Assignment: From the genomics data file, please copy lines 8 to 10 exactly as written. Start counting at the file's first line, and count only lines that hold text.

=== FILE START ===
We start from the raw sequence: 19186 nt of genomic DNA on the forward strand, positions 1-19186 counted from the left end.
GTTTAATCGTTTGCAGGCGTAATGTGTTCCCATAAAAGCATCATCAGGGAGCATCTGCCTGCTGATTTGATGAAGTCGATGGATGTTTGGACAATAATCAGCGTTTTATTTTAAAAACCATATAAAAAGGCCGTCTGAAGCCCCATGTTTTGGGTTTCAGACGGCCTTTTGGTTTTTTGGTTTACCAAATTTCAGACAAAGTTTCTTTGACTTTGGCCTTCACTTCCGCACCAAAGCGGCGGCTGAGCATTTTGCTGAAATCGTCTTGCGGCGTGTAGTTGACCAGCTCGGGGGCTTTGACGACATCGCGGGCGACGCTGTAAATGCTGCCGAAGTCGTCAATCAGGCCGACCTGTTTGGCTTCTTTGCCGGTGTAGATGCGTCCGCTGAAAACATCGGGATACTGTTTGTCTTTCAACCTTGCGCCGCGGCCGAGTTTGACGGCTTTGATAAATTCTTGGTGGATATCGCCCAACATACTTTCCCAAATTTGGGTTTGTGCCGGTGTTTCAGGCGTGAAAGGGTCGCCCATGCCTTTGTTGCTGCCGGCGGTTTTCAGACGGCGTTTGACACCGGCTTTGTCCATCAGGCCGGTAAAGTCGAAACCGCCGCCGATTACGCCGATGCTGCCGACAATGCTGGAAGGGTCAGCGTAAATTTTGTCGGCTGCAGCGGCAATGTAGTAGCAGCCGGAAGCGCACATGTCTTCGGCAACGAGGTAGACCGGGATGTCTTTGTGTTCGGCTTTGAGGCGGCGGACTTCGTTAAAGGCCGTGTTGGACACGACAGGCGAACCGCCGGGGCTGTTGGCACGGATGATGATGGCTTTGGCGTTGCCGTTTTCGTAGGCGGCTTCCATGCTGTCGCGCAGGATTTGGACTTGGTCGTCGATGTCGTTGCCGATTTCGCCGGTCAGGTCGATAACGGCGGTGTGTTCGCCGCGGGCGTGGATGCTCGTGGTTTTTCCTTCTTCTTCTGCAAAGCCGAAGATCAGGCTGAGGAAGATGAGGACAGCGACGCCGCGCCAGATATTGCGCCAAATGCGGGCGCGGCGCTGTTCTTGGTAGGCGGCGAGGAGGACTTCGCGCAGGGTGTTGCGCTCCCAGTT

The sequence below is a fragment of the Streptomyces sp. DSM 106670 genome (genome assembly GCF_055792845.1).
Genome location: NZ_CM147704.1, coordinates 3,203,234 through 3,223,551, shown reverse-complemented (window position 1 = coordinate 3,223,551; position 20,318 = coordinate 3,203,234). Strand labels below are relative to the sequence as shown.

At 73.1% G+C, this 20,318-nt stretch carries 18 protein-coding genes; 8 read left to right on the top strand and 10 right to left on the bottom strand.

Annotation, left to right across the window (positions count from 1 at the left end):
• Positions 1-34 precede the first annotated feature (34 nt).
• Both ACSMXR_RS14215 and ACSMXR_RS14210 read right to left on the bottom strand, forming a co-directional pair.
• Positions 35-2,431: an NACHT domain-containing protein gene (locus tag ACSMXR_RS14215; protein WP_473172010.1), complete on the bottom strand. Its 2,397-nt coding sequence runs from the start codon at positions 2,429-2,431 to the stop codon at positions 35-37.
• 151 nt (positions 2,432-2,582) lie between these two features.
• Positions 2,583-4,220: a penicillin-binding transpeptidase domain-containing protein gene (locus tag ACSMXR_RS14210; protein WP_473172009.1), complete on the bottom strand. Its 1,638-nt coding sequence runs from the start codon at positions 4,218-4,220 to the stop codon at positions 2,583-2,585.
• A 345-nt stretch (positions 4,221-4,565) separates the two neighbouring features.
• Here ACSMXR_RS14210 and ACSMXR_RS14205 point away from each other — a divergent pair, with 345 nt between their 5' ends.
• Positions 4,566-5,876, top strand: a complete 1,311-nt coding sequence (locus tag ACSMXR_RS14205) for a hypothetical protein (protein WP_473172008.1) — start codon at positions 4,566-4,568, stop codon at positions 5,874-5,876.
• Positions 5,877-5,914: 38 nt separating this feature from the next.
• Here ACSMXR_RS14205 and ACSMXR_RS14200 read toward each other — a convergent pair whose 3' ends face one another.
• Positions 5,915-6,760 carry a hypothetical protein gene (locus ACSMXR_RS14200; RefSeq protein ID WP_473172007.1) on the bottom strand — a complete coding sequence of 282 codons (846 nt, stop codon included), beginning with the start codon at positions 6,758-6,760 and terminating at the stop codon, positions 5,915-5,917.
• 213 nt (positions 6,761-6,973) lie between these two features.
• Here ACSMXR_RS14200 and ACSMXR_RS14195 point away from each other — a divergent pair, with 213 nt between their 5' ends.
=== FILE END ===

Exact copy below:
• Both ACSMXR_RS14215 and ACSMXR_RS14210 read right to left on the bottom strand, forming a co-directional pair.
• Positions 35-2,431: an NACHT domain-containing protein gene (locus tag ACSMXR_RS14215; protein WP_473172010.1), complete on the bottom strand. Its 2,397-nt coding sequence runs from the start codon at positions 2,429-2,431 to the stop codon at positions 35-37.
• 151 nt (positions 2,432-2,582) lie between these two features.